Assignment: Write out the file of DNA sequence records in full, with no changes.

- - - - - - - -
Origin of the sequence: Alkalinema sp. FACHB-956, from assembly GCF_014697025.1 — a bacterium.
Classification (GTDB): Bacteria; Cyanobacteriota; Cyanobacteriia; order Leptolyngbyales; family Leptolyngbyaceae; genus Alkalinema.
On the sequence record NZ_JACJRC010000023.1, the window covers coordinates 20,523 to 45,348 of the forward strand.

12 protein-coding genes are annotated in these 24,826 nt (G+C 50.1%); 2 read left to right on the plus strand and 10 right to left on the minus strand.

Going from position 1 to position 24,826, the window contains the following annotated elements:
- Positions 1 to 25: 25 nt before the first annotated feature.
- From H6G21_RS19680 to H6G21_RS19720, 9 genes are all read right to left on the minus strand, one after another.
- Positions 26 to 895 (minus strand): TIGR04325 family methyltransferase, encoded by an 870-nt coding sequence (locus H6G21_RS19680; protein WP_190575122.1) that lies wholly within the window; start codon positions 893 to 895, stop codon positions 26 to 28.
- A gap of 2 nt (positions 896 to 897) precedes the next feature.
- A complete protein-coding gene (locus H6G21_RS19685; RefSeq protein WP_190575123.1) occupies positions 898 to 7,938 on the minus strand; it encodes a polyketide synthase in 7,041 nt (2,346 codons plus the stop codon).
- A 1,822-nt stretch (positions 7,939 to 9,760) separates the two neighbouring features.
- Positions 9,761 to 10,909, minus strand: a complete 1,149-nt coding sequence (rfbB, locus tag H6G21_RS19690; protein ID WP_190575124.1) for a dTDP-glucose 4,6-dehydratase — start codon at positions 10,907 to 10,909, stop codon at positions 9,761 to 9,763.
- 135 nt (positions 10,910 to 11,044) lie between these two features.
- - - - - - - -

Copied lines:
Origin of the sequence: Alkalinema sp. FACHB-956, from assembly GCF_014697025.1 — a bacterium.
Classification (GTDB): Bacteria; Cyanobacteriota; Cyanobacteriia; order Leptolyngbyales; family Leptolyngbyaceae; genus Alkalinema.
On the sequence record NZ_JACJRC010000023.1, the window covers coordinates 20,523 to 45,348 of the forward strand.

12 protein-coding genes are annotated in these 24,826 nt (G+C 50.1%); 2 read left to right on the plus strand and 10 right to left on the minus strand.

Going from position 1 to position 24,826, the window contains the following annotated elements:
- Positions 1 to 25: 25 nt before the first annotated feature.
- From H6G21_RS19680 to H6G21_RS19720, 9 genes are all read right to left on the minus strand, one after another.
- Positions 26 to 895 (minus strand): TIGR04325 family methyltransferase, encoded by an 870-nt coding sequence (locus H6G21_RS19680; protein WP_190575122.1) that lies wholly within the window; start codon positions 893 to 895, stop codon positions 26 to 28.
- A gap of 2 nt (positions 896 to 897) precedes the next feature.
- A complete protein-coding gene (locus H6G21_RS19685; RefSeq protein WP_190575123.1) occupies positions 898 to 7,938 on the minus strand; it encodes a polyketide synthase in 7,041 nt (2,346 codons plus the stop codon).
- A 1,822-nt stretch (positions 7,939 to 9,760) separates the two neighbouring features.
- Positions 9,761 to 10,909, minus strand: a complete 1,149-nt coding sequence (rfbB, locus tag H6G21_RS19690; protein ID WP_190575124.1) for a dTDP-glucose 4,6-dehydratase — start codon at positions 10,907 to 10,909, stop codon at positions 9,761 to 9,763.
- 135 nt (positions 10,910 to 11,044) lie between these two features.